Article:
The job market has fueled the growth of kinesiology programs over the past decade. The primary career paths are physical/occupational therapy, medical doctor, and physician assistant. More than 185,000 physical therapists and 104,000 occupational therapists were employed in the U.S. in 2008. The Bureau of Labor Statistics projects employment growth rates of between 24 percent and 39 percent for these three careers, by 2018.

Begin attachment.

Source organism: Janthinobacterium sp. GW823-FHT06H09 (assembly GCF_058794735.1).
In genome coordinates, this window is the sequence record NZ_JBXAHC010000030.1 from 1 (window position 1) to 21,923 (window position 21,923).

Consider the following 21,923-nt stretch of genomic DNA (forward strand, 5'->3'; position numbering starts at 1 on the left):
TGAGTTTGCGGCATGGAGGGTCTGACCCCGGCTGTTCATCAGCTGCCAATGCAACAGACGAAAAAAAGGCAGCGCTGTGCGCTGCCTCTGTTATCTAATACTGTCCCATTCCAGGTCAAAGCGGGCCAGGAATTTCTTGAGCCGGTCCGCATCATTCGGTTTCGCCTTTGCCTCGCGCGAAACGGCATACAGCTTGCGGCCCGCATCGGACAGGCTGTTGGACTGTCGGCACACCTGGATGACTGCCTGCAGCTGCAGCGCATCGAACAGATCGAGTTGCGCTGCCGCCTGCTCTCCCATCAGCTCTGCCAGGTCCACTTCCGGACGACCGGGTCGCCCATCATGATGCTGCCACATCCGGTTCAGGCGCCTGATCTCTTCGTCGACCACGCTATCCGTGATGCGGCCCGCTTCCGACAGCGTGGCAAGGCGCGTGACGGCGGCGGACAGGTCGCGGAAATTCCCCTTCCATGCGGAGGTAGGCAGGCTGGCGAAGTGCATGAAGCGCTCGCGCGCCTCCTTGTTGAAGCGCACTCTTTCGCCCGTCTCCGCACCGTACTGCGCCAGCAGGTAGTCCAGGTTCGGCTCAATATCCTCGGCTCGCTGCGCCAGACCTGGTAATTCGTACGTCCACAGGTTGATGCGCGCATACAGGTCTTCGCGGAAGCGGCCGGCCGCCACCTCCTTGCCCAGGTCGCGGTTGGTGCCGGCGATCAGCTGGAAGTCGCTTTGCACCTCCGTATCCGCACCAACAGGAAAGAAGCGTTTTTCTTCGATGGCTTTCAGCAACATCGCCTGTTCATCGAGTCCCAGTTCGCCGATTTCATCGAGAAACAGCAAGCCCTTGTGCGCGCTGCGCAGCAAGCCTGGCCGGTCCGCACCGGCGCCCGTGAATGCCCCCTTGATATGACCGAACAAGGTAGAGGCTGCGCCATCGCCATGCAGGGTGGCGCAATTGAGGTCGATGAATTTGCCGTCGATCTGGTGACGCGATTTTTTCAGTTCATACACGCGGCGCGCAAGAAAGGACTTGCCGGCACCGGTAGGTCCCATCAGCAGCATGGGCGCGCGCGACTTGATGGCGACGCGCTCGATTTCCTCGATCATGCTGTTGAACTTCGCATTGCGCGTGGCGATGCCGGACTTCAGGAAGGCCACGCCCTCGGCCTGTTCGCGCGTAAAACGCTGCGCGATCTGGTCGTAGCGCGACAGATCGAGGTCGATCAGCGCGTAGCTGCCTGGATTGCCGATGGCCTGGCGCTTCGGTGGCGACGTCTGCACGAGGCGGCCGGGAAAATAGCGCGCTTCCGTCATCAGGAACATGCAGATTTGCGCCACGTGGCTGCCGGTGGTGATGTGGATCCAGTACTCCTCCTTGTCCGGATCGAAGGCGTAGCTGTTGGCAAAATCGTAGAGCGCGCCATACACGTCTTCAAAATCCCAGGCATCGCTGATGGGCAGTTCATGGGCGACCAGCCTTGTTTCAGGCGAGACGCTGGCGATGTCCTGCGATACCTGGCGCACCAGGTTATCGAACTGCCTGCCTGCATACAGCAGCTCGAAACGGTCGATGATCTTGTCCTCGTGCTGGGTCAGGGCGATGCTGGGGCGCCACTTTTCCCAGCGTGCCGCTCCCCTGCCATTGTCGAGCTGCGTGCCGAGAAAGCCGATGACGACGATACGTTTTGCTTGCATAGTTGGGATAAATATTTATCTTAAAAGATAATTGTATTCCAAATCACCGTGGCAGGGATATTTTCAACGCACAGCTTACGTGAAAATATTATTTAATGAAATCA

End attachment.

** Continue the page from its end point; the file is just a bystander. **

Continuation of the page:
The Bachelor of Science in Kinesiology prepares students for the study of human movement as it relates to physical activity, health, exercise and disease, and injury prevention and treatment. Using both human and animal models and reflecting research ranging from basic to applied, it draws from an interdisciplinary body of knowledge grounded in the biological, psychological, physical sciences, and social sciences. Students will study biomechanics, exercise physiology, motor control, motor development, and exercise and health psychology. Ninety percent of ASU kinesiology students prepare to become physical therapists. The program also prepares students for other graduate studies in health.